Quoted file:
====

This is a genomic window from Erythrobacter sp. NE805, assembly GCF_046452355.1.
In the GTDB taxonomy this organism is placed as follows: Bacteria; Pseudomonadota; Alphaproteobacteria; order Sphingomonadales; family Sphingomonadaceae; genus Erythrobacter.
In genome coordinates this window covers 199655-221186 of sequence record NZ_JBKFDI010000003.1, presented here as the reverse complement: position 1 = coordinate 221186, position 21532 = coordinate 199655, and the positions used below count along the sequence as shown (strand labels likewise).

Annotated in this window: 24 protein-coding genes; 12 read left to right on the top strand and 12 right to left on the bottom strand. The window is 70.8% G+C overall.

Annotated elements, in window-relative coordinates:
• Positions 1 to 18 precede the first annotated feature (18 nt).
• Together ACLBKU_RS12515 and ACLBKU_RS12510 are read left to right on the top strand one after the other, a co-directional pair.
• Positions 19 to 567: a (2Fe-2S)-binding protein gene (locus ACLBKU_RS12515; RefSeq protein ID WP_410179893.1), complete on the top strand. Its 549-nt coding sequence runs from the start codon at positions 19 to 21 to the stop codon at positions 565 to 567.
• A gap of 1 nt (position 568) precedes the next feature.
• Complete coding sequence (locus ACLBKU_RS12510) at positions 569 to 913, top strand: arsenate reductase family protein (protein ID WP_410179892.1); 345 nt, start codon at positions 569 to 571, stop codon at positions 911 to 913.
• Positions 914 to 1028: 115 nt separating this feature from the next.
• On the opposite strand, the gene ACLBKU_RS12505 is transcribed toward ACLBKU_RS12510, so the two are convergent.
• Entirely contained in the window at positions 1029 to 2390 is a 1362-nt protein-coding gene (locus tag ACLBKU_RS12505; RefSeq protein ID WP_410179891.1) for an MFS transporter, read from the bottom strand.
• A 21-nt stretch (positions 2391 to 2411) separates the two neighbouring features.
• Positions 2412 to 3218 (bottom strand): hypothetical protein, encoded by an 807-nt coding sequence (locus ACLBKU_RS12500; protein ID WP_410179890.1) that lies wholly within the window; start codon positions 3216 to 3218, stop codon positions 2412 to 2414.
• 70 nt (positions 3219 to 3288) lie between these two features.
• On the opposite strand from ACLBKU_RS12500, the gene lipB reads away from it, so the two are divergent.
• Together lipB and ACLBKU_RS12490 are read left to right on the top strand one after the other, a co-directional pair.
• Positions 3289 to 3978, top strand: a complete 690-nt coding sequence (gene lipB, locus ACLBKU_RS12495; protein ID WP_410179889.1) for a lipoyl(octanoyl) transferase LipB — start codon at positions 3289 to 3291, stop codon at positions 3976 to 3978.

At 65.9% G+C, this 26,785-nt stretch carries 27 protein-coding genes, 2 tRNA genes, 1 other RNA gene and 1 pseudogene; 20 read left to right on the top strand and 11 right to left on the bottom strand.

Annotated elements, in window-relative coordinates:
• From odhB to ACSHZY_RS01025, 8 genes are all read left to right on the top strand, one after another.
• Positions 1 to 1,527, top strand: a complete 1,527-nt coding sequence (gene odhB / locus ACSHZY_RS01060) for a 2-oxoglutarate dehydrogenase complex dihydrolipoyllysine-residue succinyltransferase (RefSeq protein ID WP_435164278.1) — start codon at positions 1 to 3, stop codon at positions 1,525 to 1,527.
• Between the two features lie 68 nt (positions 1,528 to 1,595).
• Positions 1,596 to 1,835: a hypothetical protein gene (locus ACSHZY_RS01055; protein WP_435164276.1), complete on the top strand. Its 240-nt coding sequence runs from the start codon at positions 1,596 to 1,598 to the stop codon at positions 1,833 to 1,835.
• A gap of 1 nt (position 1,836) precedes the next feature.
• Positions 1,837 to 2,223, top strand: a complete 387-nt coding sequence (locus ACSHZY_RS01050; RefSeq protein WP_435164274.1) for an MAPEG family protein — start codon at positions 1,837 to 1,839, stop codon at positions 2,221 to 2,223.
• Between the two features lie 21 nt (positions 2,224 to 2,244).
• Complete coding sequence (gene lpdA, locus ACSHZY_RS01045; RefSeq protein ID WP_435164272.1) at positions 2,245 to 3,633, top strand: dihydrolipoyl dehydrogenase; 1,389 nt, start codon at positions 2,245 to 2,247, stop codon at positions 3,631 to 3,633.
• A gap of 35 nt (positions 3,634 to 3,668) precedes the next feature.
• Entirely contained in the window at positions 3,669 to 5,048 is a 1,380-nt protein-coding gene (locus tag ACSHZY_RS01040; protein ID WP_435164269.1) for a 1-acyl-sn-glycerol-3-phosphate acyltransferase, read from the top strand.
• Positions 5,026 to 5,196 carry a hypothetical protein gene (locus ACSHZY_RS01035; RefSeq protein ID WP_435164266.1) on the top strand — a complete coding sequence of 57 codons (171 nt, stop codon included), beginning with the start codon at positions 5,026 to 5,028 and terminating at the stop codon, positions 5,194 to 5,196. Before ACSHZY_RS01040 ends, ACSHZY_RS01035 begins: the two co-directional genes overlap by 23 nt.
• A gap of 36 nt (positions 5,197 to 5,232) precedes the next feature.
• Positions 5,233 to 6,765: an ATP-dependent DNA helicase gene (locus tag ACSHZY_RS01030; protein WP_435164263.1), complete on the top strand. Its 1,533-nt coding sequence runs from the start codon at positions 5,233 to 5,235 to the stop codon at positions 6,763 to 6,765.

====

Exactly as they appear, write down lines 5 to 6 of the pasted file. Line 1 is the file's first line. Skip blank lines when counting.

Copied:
Annotated elements, in window-relative coordinates:
• Positions 1 to 18 precede the first annotated feature (18 nt).